Moylan concluded by noting the peculiar sight of Democrats decrying inaction in a chamber they control. “Rather than pursue a thoughtful agenda, they chose instead to re-break the flood insurance program and mug for C-SPAN’s cameras mere weeks later.”

Congressional Data Coalition letter to House Appropriations Committee

March 10, 2014, 11:40 AM

Dear Chairman Cole, Ranking Member Wasserman Schultz, and members of the House Appropriations Legislative Branch Subcommittee:

We write on behalf of the  Congressional Data Coalition, a coalition formed in 2014 of citizens, public interest groups, trade associations, and businesses that champion greater governmental transparency through improved public access to and long-term preservation of congressional information.

The work of our coalition members reaches tens of millions of individuals and is relied on daily by members of Congress and their staff, legislative professionals, journalists, and citizens for timely, complete, and accurate information on the activity of Congress. For instance:

  • 250 members of Congress and more than 6,000 congressional staff use the mobile app “Capitol Bells” by Ted Henderson for vote alerts.
  • The mobile app “Congress” by the Sunlight Foundation, used to monitor congressional legislative activities, has been downloaded more than 500,000 times.
  • Data from GovTrack.us powers the district map widgets on more than 80 House member websites, DemCom (the House Democrats’ intranet), as well as Sen. Reid’s website’s vote tracker, and back-office dashboards in several Senate offices.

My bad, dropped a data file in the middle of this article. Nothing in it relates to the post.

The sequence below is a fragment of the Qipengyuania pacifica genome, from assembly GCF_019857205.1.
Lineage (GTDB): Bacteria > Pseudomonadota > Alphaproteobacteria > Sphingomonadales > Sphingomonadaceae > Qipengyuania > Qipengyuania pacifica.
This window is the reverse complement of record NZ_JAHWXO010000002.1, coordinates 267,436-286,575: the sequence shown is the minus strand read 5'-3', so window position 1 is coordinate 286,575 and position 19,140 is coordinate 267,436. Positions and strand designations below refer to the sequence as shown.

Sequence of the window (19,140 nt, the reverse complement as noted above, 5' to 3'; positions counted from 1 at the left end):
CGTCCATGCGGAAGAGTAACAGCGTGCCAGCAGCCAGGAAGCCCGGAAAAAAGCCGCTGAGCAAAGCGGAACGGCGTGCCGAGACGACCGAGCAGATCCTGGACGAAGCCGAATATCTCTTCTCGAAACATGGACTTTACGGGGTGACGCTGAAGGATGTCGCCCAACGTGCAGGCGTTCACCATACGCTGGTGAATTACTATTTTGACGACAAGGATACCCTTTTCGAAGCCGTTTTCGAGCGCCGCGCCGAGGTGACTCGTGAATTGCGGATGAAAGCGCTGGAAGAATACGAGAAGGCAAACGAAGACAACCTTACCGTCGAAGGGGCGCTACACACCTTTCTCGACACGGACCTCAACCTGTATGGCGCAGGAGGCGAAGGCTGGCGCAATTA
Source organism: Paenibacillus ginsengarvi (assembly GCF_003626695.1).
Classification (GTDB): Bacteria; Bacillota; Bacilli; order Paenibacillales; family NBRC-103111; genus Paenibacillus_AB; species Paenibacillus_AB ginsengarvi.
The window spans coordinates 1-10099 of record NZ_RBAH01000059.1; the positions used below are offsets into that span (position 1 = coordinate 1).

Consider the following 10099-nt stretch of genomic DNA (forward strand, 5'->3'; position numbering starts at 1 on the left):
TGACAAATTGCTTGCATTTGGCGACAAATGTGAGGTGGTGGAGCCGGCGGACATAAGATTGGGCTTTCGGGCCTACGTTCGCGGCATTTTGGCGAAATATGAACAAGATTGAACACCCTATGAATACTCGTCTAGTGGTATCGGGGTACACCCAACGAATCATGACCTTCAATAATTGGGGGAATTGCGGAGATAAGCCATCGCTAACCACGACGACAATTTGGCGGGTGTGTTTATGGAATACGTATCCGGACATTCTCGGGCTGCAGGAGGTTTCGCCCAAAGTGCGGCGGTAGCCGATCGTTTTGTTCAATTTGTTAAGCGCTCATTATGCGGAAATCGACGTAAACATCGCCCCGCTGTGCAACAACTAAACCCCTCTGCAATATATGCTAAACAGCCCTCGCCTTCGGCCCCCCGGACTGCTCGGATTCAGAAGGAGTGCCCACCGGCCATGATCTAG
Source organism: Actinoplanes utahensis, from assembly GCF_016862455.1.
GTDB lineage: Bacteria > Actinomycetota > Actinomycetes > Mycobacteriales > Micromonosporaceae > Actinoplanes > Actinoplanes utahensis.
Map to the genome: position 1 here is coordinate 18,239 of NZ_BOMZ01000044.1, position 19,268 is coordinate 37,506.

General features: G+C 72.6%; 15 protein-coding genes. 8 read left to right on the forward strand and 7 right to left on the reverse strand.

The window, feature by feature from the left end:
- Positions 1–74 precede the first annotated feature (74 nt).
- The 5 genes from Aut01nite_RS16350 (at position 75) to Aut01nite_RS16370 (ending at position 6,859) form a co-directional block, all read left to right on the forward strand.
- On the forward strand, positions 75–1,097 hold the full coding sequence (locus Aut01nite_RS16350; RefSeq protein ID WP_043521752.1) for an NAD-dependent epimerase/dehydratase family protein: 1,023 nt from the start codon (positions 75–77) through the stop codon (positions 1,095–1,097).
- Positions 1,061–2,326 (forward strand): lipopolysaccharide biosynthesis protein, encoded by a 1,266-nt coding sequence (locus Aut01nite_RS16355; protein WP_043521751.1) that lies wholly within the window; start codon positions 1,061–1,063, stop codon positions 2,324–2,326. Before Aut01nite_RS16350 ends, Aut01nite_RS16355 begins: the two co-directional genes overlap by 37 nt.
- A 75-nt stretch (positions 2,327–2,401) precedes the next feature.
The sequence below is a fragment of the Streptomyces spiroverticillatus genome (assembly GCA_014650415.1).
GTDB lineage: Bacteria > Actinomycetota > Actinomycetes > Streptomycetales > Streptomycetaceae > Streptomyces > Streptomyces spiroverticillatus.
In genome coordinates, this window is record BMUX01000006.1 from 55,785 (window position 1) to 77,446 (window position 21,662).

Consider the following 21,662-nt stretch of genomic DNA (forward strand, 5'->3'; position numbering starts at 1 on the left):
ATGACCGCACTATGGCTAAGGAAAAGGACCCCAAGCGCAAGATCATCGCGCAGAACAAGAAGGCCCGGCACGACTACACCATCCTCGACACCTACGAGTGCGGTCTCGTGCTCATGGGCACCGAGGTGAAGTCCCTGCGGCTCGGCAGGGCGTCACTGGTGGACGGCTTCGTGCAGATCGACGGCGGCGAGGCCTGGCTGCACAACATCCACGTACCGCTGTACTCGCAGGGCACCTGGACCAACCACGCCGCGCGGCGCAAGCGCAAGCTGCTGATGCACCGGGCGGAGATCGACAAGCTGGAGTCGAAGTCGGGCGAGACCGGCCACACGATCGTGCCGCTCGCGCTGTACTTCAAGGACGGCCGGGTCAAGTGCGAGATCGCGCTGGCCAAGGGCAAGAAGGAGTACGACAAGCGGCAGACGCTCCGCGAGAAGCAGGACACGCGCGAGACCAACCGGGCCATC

These products have been successful both in thanks to and in spite of the information made available by legislative branch offices and agencies. A 2012 report by the Cato Institute grading legislative branch data products identified successes, such as data on House floor debates and the Senate data on Senate membership, as well as failures, notably the status and text of amendments.

As you know, the House’s Legislative Branch Bulk Data Task Force submitted a report to the Committee on House Appropriations in December 2012 recommending “that it be a priority for Legislative Branch agencies to publish legislative information in XML and provide bulk access to that data.”

The task force’s recommendation reiterated a June 2012 statement by Speaker Boehner, Majority Leader Cantor, then-Chairman of the Subcommittee Crenshaw, and Oversight and Government Reform  Committee Chairman Issa which stated, “Our goal is to provide bulk access to legislative information to the American people without further delay…Bulk data is the next and a very important step.”

We commend the task force and the committee. Since the start of the 112th Congress, and especially since the start of the task force, we have seen significant improvements in congressional transparency, most notably with 1) the publication of floor and committee information on docs.house.gov, 2) the new Rules Committee website that makes it easy to see legislation under consideration for floor action, 3) House floor proceedings XML, 4) a series of conferences on congressional data and transparency, and 5) the new U.S. Code bulk XML data. These accomplishments addressed some of the concerns raised in the 2012 Cato report.